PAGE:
The Fresh Loaf

News & Information for Amateur Bakers and Artisan Bread Enthusiasts

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hross's picture

Hamburger Bun didn't rise

The recipe I used was very simple; but the dough didn't rise, and the buns are tiny. What did I do wrong? Did I kill the yeast?



1 cup milk 1/2 cup water 1/4 cup butter 4 1/2 cups all-purpose flour 1 (.25 ounce) package instant yeast 2 tablespoons white sugar 1 1/2 teaspoons salt 1 egg

1. In a small saucepan, heat milk, water and butter until very warm, 120 degrees F (50 degrees C).
2. In a large bowl, mix together 1 3/4 cup flour, yeast, sugar and salt. Mix milk mixture into flour mixture, and then mix in egg. Stir in the remaining flour, 1/2 cup at a time, beating well after each addition. When the dough has pulled together, turn it out onto a lightly floured surface, and knead until smooth and elastic, about 8 minutes.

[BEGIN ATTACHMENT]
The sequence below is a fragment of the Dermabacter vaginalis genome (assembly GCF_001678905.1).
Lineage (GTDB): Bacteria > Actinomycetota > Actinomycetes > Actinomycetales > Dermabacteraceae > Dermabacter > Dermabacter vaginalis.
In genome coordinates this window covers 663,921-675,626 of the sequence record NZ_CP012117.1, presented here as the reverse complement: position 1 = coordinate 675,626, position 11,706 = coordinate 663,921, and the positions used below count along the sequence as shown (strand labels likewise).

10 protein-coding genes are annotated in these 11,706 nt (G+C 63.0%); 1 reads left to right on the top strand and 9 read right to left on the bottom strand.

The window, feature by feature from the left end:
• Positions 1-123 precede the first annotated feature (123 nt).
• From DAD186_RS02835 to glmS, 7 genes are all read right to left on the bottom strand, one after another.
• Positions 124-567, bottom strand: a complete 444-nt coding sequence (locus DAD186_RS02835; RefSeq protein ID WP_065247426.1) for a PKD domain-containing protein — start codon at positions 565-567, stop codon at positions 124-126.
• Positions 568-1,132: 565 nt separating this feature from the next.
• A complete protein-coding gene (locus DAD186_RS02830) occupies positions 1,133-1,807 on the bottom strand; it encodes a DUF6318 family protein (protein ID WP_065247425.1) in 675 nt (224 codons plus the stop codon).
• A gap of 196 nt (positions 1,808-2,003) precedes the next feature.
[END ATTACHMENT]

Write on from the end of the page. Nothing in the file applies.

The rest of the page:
3. Divide dough into 12 equal pieces. Shape into smooth balls, and place on a greased baking sheet. Flatten slightly. Cover, and let rise for 30 to 35 minutes.
4. Bake at 400 degrees F (200 degrees C) for 10 to 12 minutes, or until golden brown.
fastmail98's picture

Baguette Shaping...Suggestions Welcome!

Hello, Friends...

I'm practicing making French bread and seem to have the texture, flavor, and crust okay, but the problem that I have is in the shaping. I've been following Peter Reinhart's instructions as to preparing the pate fermentee, mixing, fermenting, and proofing, but when it comes to shaping the final dough, I end up with something between a baguette and an oval. It looks okay, kinda rustic. From what I can see in the video that came with Ciril Hitz's 'Baking Artisan Bread', he uses a wetter dough that takes the shapes like magic. I'm using a dough that is stiffer. From my final dough, I can get a batard or boule, but I need some help on getting a more tubular shape and those wonderfully crafted ends. Here's what I baked up firm or slack should my final dough be so that I can get a better shape? Thanks!


French Bread from Russ